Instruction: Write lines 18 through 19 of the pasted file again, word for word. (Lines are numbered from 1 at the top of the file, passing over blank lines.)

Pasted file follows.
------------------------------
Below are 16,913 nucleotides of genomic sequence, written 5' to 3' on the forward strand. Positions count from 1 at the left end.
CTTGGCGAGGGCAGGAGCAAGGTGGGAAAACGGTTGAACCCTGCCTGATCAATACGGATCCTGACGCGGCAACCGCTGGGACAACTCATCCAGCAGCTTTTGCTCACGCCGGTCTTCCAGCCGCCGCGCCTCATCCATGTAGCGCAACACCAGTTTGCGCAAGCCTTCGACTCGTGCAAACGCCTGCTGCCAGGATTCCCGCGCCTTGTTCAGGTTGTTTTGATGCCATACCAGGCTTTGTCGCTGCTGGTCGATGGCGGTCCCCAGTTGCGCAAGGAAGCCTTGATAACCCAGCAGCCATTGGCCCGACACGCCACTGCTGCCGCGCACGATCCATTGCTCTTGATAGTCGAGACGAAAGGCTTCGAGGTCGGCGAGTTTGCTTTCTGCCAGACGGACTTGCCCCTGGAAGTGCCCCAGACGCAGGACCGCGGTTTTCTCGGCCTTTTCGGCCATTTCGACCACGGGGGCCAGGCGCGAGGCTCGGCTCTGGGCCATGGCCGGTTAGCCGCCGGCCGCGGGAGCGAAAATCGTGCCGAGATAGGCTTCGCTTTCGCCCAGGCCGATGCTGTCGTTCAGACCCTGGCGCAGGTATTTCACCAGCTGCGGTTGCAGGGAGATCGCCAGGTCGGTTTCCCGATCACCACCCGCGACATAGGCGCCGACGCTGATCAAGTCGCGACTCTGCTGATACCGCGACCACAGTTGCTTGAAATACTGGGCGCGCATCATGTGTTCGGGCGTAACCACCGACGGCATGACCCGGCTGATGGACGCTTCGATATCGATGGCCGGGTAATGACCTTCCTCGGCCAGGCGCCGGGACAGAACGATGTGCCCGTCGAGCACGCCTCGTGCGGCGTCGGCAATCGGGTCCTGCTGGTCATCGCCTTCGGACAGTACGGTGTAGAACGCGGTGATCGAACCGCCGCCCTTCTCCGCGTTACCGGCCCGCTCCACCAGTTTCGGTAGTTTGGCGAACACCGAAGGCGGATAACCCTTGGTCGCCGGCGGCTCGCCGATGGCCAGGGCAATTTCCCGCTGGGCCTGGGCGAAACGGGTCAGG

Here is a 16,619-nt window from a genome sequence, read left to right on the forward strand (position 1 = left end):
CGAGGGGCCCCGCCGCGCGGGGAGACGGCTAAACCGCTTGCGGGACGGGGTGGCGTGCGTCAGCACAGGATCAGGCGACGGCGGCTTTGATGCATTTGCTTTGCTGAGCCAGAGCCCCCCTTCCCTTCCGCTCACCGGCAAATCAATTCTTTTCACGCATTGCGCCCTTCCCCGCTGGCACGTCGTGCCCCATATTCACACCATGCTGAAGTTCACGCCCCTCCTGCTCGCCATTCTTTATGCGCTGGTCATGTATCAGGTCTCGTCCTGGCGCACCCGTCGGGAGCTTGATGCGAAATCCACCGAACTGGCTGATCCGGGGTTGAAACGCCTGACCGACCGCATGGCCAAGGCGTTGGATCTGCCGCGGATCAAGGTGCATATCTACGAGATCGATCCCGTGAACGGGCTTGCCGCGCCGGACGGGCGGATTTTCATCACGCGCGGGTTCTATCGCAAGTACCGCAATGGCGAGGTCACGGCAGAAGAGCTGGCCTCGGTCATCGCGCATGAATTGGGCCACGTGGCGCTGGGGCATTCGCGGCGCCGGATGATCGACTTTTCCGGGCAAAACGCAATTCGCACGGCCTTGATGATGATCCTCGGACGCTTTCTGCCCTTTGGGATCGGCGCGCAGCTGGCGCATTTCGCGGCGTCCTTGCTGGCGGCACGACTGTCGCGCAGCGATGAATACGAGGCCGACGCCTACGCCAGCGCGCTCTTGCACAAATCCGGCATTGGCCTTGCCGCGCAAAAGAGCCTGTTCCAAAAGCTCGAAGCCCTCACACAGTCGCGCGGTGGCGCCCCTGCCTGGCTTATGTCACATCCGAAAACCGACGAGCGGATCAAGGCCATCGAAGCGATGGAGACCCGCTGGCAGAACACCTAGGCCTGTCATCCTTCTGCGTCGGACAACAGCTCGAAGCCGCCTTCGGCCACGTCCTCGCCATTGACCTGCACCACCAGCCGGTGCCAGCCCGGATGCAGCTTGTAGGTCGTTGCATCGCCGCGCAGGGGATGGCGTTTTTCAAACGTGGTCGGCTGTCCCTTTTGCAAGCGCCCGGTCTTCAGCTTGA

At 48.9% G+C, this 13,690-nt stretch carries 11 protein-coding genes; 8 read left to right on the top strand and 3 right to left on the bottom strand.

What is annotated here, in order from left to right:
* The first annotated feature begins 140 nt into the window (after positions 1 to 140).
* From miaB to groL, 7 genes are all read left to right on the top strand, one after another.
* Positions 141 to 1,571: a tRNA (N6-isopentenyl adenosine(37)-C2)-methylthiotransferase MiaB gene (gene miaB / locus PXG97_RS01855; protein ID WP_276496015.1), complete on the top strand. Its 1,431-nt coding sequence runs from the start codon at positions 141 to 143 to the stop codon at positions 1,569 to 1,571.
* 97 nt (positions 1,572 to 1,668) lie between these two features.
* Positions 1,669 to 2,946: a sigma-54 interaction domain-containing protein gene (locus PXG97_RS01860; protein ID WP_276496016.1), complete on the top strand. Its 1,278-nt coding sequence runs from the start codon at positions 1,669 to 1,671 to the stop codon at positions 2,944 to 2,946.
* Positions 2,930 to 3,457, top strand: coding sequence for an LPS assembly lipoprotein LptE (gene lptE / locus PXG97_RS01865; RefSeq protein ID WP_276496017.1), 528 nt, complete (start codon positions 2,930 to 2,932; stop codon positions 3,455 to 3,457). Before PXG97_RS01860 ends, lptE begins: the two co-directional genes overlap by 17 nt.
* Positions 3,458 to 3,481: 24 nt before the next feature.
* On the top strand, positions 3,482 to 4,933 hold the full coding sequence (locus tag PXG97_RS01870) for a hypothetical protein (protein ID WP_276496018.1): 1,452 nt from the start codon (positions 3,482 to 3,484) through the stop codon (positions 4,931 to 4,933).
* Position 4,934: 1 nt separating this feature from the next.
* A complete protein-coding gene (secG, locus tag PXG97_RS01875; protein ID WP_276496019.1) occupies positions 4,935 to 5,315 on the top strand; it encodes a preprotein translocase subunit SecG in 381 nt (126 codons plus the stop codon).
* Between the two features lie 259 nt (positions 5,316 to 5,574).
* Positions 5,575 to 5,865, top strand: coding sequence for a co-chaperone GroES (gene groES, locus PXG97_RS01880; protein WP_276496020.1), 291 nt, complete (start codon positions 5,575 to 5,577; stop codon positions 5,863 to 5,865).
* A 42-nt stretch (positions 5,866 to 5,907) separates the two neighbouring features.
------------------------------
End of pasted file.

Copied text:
* Positions 5,575 to 5,865, top strand: coding sequence for a co-chaperone GroES (gene groES, locus PXG97_RS01880; protein WP_276496020.1), 291 nt, complete (start codon positions 5,575 to 5,577; stop codon positions 5,863 to 5,865).
* A 42-nt stretch (positions 5,866 to 5,907) separates the two neighbouring features.